Are Protections for Part-Time Employees the New Trend in Employment Law?
According to the U.S. Department of Labor, two out of every five employees in the hospitality industry work part time, which is more than double the ratio for most other industries. Part-time employees are a boon for owner/operators because they provide the flexibility in a workforce that caters to a fluctuating demand. For example, part-time workers can work full shifts during busy periods and fewer shifts during slower ones. To be sure, this is a significant benefit to owner/operators; however, many part-time employees would prefer to work a regular, fuller workweek as unpredictable scheduling can make it difficult for part-time employees to earn a steady, reliable income.
Part-time employee protection laws may be the next multistate trend for hospitality owner/operators. Several cities, including San Francisco, have recently enacted laws designed to protect part-time employees from unpredictable scheduling, often referred to as “predictive-scheduling legislation.” As we have seen in the past with paid sick-leave laws, employee-friendly legal trends oftentimes start locally. San Francisco was the first city to enact a paid sick-leave law, and now at least five states and 10 cities nationwide have enacted such legislation.
San Francisco’s “Retail Workers Bill of Rights”
San Francisco was the first city to enact predictive-scheduling legislation. (An overview of this legislation is available online.) In effect, since October 2015, the law applies to “formula retail establishments,” defined as companies with at least 40 retail establishments worldwide and 20 or more employees in San Francisco that have a standardized array of merchandise, décor, or color scheme; uniform apparel; or standardized signage or trade appearance.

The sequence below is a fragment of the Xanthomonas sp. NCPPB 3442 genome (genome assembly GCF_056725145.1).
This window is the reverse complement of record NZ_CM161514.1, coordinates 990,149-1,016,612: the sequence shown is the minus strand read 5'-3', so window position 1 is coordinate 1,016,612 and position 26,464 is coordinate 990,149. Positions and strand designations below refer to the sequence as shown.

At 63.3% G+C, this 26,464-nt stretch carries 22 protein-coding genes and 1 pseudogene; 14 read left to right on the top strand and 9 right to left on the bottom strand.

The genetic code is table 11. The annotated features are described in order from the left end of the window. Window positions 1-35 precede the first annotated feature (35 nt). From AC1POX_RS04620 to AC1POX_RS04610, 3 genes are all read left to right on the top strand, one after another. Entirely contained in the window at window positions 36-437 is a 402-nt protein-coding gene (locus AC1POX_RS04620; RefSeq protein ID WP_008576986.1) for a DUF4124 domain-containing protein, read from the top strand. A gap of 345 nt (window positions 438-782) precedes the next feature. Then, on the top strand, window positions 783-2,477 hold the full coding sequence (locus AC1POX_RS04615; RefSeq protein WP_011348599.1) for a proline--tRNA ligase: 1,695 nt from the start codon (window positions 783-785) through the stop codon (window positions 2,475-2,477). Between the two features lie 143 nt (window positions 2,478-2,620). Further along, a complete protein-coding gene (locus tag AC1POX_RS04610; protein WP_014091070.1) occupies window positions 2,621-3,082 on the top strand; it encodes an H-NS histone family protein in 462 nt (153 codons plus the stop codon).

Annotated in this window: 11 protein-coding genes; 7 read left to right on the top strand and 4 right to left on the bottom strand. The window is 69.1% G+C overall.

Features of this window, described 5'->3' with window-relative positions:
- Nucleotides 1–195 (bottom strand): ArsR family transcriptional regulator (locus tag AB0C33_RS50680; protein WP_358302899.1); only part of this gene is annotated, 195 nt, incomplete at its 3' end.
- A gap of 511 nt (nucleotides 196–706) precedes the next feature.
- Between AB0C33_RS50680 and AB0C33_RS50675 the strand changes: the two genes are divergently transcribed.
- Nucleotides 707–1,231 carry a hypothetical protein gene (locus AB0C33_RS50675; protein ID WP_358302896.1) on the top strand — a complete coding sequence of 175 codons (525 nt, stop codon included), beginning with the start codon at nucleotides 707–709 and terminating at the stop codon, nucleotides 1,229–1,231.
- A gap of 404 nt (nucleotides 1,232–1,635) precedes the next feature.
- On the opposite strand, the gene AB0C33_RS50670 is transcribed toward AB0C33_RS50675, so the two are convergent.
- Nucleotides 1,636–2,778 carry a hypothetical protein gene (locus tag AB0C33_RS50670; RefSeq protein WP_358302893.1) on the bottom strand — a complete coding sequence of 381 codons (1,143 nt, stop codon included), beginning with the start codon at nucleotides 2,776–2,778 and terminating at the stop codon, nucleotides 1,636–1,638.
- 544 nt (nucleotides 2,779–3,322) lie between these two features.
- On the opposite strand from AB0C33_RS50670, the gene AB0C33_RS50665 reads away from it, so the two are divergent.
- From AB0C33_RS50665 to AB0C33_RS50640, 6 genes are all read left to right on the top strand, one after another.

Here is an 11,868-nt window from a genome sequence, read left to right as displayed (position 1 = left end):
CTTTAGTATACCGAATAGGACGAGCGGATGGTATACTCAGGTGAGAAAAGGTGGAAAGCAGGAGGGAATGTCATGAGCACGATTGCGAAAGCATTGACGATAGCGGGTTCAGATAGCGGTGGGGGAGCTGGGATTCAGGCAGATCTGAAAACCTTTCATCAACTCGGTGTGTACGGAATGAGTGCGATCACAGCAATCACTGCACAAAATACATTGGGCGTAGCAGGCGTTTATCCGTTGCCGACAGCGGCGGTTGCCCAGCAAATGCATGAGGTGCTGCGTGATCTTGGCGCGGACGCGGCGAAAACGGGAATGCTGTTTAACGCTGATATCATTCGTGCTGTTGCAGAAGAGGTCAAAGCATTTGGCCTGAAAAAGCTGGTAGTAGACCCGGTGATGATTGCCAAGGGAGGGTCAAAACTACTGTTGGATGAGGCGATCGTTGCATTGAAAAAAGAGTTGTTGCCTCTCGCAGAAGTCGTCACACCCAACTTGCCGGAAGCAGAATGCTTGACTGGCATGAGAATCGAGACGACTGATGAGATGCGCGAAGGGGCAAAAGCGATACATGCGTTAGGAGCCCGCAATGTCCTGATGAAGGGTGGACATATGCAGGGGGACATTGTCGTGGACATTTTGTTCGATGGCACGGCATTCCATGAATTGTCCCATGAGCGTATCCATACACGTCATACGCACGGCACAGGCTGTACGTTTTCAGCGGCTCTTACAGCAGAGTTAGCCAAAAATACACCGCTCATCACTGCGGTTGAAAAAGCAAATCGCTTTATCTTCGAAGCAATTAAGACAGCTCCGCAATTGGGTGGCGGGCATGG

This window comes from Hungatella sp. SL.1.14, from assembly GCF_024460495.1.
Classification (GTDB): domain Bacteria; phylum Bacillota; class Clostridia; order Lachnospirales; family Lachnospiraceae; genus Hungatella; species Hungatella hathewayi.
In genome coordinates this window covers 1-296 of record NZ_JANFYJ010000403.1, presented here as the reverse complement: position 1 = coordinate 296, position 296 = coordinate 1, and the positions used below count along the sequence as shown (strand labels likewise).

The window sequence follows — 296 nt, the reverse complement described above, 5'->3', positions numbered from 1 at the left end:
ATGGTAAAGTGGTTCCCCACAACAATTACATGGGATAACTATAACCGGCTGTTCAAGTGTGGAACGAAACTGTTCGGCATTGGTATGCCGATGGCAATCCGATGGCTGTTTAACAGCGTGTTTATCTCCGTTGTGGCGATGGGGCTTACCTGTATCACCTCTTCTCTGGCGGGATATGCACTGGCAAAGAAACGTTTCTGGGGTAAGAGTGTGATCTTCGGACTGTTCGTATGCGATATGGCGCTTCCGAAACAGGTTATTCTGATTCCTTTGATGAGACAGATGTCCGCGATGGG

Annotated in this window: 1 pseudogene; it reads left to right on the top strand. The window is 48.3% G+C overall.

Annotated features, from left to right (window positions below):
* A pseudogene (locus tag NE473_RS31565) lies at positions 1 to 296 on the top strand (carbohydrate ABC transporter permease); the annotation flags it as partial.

The law requires covered employers to offer extra work hours to existing qualified part-time employees before hiring new employees or using contractors or staffing agencies to perform the needed work. Covered employers must also provide new employees with a good-faith written estimate of the employee’s expected minimum number of scheduled hours per shift and the days and hours of those shifts. In addition, an employer must post schedules two weeks in advance and is required to pay a penalty to employees if the employer changes their schedule with less than seven days’ notice. Employers must also treat part-time employees and full-time employees equally with respect to starting wages, availability of paid and unpaid time off, and eligibility for promotions. Finally, if a covered retail establishment is sold, the successor employer must retain (for at least 90 days) all eligible employees who worked for the former employer for at least six months preceding the sale.
San Jose and Seattle Have Enacted Similar Laws
In November 2016, San Jose voters approved a predictive-scheduling law that went into effect on March 13, 2017. Unlike San Francisco’s law, San Jose’s law does not target only “chain” or franchise retail establishments. Rather, the law applies to employers with more than 35 employees and that are subject to San Jose’s business tax. For chain or franchise businesses, every employee counts towards this threshold, regardless of whether he or she works in San Jose.